• Lentivirus
  • Retroviridae
  • Risk Factors
  • Uganda - epidemiology
ispartof: AIDS (London), 2017-03-27, Vol.31 (6), p.781-786
description: Antiretroviral therapy (ART) may interfere with replication of hepatitis B virus (HBV), raising the hypothesis that HBV infection might be prevented by ART. We investigated the incidence and risk factors associated with HBV among HIV-infected adults in Rakai, Uganda. We screened stored sera from 944 HIV-infected adults enrolled in the Rakai Community Cohort Study between September 2003 and March 2015 for evidence of HBV exposure. Serum from participants who tested anti-hepatitis B core-negative (497) at baseline were tested over 3-7 consecutive survey rounds for incident HBV. Poisson incidence methods were used to estimate incidence of HBV with 95% confidence intervals (CIs), whereas Cox proportional regression methods were used to estimate hazard ratios (HRs). Thirty-nine HBV infections occurred over 3342 person-years, incidence 1.17/100 person-years. HBV incidence was significantly lower with ART use: 0.49/100 person-years with ART and 2.3/100 person-years without ART [adjusted HR (aHR) 0.25, 95% CI 0.1-0.5, P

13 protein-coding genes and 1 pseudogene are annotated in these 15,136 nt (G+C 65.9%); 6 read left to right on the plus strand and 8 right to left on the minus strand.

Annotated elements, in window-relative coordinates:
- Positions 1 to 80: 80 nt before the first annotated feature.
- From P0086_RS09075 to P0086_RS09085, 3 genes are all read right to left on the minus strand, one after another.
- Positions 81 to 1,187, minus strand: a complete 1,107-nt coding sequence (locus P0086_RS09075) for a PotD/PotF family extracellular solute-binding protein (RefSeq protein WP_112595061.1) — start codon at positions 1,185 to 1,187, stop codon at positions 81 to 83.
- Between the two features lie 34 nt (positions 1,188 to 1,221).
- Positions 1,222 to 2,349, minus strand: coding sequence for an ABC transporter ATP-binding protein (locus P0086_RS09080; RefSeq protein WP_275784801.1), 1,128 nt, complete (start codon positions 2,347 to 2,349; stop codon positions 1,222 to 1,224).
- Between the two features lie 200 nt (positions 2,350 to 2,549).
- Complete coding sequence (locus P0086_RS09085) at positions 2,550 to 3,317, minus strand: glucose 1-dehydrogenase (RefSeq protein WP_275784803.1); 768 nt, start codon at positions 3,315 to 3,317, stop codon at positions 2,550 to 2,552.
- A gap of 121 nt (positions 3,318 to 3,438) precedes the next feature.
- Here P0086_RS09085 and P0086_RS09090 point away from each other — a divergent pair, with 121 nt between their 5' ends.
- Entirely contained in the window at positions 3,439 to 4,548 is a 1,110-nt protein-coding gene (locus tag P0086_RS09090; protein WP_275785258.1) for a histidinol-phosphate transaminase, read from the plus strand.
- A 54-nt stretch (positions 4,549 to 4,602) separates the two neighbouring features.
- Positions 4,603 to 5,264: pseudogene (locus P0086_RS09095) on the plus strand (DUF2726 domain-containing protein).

language: eng
source:
identifier: ISSN: 0269-9370
fulltext: no_fulltext
issn:
  • 0269-9370
  • 1473-5571
url: Link


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titleHepatitis B incidence and prevention with antiretroviral therapy among HIV-positive individuals in Uganda
creatorSeremba, Emmanuel ; Ssempijja, Victor ; Kalibbala, Sarah ; Gray, Ronald H ; Wawer, Maria J ; Nalugoda, Fred ; Casper, Corey ; Phipps, Warren ; Ocama, Ponsiano ; Serwadda, David ; Thomas, David L ; Reynolds, Steven J